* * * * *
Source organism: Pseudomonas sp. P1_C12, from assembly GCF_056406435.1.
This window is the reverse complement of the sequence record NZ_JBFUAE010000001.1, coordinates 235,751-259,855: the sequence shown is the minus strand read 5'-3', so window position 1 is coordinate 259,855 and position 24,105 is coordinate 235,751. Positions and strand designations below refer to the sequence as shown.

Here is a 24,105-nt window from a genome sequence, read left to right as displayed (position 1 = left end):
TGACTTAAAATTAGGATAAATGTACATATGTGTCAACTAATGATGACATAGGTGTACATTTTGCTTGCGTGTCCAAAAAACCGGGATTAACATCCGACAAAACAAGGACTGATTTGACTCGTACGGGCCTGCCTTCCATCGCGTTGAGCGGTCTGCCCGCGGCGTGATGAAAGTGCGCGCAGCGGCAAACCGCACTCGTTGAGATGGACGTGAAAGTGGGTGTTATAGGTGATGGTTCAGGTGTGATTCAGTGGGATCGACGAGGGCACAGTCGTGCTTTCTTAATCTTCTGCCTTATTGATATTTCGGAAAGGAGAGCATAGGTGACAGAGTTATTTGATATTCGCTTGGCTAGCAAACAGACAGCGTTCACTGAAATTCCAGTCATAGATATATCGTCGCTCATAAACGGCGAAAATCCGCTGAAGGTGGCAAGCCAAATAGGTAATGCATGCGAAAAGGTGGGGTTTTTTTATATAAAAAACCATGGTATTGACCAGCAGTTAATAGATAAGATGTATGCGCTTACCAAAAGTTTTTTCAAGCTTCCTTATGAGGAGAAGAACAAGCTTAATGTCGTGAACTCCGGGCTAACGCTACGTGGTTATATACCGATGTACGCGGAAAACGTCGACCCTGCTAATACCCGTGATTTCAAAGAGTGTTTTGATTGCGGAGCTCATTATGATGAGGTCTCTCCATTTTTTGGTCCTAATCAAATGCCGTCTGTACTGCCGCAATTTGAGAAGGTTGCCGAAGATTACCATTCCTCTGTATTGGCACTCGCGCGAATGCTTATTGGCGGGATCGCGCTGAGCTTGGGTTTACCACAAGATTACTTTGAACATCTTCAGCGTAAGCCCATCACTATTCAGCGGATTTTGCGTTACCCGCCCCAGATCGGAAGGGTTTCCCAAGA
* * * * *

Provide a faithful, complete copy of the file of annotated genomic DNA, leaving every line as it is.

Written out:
Source organism: Pseudomonas sp. P1_C12, from assembly GCF_056406435.1.
This window is the reverse complement of the sequence record NZ_JBFUAE010000001.1, coordinates 235,751-259,855: the sequence shown is the minus strand read 5'-3', so window position 1 is coordinate 259,855 and position 24,105 is coordinate 235,751. Positions and strand designations below refer to the sequence as shown.

Here is a 24,105-nt window from a genome sequence, read left to right as displayed (position 1 = left end):
TGACTTAAAATTAGGATAAATGTACATATGTGTCAACTAATGATGACATAGGTGTACATTTTGCTTGCGTGTCCAAAAAACCGGGATTAACATCCGACAAAACAAGGACTGATTTGACTCGTACGGGCCTGCCTTCCATCGCGTTGAGCGGTCTGCCCGCGGCGTGATGAAAGTGCGCGCAGCGGCAAACCGCACTCGTTGAGATGGACGTGAAAGTGGGTGTTATAGGTGATGGTTCAGGTGTGATTCAGTGGGATCGACGAGGGCACAGTCGTGCTTTCTTAATCTTCTGCCTTATTGATATTTCGGAAAGGAGAGCATAGGTGACAGAGTTATTTGATATTCGCTTGGCTAGCAAACAGACAGCGTTCACTGAAATTCCAGTCATAGATATATCGTCGCTCATAAACGGCGAAAATCCGCTGAAGGTGGCAAGCCAAATAGGTAATGCATGCGAAAAGGTGGGGTTTTTTTATATAAAAAACCATGGTATTGACCAGCAGTTAATAGATAAGATGTATGCGCTTACCAAAAGTTTTTTCAAGCTTCCTTATGAGGAGAAGAACAAGCTTAATGTCGTGAACTCCGGGCTAACGCTACGTGGTTATATACCGATGTACGCGGAAAACGTCGACCCTGCTAATACCCGTGATTTCAAAGAGTGTTTTGATTGCGGAGCTCATTATGATGAGGTCTCTCCATTTTTTGGTCCTAATCAAATGCCGTCTGTACTGCCGCAATTTGAGAAGGTTGCCGAAGATTACCATTCCTCTGTATTGGCACTCGCGCGAATGCTTATTGGCGGGATCGCGCTGAGCTTGGGTTTACCACAAGATTACTTTGAACATCTTCAGCGTAAGCCCATCACTATTCAGCGGATTTTGCGTTACCCGCCCCAGATCGGAAGGGTTTCCCAAGA